Southampton artist wins global holographic art competition
A holographic artist from the University of Southampton has won an international art competition to have her worked displayed at the MIT Museum in Boston, USA.
Pearl John beat off global competition to have her latest hologram ‘The Good Medicine Cabinet’ appear in the ‘Luminous Windows: Holograms for the 21st Century’ exhibition. The exhibition, which is on show from dusk until 2am throughout the winter, features contemporary, 3-dimensional holographic artworks displayed in the windows of the Museum.
Her work will appear alongside exhibits by five international artists that represent artistic and technical advancements in the field of display holography. Pearl’s holograms and installations have been previously been exhibited in Japan, Europe and throughout the USA.
Pearl, who is the Light Express Coordinator for the School of Physics and Astronomy at the University of Southampton, comments: “I’m delighted to have had my work chosen for the exhibition at MIT, it’s a great honour. I’ve been working with holograms since I was 15 and some of the artists I’m exhibiting with today were my role models when I started. I’m still passionate about making holograms and hope that I pass on some of my enthusiasm when I work with schools.”
After graduating from the Royal College of Art with an MA in Holography in 1992, Pearl taught holography in the USA for five years and helped develop the curriculum on the world's first dedicated three-year Photonics (laser technology) course aimed at high school students in Columbia, Missouri, USA.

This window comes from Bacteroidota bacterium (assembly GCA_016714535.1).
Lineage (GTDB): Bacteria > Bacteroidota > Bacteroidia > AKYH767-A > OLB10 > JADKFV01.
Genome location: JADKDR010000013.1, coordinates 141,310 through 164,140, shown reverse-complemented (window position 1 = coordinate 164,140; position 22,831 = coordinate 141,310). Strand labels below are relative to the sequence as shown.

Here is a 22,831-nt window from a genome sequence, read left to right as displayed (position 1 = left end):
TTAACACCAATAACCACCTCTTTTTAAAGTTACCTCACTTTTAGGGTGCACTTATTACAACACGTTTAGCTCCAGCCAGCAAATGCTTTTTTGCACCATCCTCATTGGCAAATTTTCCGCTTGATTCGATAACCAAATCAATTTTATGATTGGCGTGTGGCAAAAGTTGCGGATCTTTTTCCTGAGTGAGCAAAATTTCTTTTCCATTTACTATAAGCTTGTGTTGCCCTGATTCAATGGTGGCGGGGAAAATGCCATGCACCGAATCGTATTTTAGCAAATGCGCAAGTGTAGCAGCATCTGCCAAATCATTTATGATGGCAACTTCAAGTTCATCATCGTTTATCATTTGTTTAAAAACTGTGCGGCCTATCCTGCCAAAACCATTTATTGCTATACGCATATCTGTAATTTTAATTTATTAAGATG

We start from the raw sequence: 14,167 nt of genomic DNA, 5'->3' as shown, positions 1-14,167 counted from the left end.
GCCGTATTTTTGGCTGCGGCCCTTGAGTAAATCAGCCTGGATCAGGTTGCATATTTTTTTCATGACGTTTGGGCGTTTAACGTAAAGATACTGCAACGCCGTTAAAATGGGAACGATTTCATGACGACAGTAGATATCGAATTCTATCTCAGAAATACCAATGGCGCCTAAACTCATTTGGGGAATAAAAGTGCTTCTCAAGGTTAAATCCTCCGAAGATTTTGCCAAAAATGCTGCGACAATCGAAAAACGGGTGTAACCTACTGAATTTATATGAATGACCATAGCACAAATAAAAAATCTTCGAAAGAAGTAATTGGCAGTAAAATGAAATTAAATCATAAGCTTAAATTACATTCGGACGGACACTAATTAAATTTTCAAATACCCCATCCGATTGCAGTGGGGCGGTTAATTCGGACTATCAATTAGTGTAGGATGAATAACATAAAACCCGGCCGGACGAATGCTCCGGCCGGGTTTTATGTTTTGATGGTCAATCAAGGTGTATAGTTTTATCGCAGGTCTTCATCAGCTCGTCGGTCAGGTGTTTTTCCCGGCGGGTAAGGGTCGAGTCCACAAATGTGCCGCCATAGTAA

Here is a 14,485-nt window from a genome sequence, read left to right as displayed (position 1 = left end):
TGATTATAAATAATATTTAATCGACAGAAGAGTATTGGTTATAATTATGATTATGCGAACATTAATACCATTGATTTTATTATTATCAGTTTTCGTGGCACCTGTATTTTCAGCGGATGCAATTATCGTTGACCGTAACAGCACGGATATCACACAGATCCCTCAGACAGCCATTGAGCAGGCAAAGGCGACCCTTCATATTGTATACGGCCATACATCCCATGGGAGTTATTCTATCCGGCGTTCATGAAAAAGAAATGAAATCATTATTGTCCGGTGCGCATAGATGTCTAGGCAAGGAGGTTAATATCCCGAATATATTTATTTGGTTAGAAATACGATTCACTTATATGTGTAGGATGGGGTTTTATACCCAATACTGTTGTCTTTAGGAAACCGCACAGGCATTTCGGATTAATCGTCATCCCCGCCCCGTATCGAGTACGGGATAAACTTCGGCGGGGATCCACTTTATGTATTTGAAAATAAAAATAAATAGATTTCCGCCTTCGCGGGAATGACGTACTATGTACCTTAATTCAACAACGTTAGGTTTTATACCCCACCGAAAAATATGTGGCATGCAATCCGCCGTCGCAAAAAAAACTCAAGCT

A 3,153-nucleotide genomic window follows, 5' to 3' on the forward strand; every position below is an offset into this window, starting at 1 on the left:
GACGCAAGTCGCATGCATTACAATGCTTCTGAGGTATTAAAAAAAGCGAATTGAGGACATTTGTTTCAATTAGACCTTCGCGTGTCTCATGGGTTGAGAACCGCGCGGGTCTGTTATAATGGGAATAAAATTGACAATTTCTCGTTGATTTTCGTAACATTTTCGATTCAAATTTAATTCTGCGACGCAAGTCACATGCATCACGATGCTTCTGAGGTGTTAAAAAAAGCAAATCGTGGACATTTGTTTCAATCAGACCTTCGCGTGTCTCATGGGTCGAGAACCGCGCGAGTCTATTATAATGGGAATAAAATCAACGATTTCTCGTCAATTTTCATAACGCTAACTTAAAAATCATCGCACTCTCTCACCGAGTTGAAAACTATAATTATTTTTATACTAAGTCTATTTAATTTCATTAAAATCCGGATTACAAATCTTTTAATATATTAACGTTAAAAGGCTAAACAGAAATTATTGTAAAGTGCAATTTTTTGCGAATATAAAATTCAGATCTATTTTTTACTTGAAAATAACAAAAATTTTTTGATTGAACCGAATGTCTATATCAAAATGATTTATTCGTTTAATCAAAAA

Pearl currently works with local school and college students, inspiring an interest in science and photonics in particular.
She is the co-ordinator for The Light Express Roadshow - a free travelling educational laser light show, which visits schools and colleges across the South of England. The Roadshow features a dazzling laser light display created by powerful lasers not generally seen outside research labs, and a series of fascinating visual demonstrations that explore the physics of light and the science behind the internet.
The show is aimed at GCSE and A-Level students, where it links well with a number of topics in the National Curriculum. Pearl demonstrates some of the breathtaking optical engineering that is striving to keep pace with the demands of contemporary telecommunications. There are a range of hands-on experiments to illustrate the physics of light. The Light Express does around 30 shows a year and visits at least 14 schools in the South.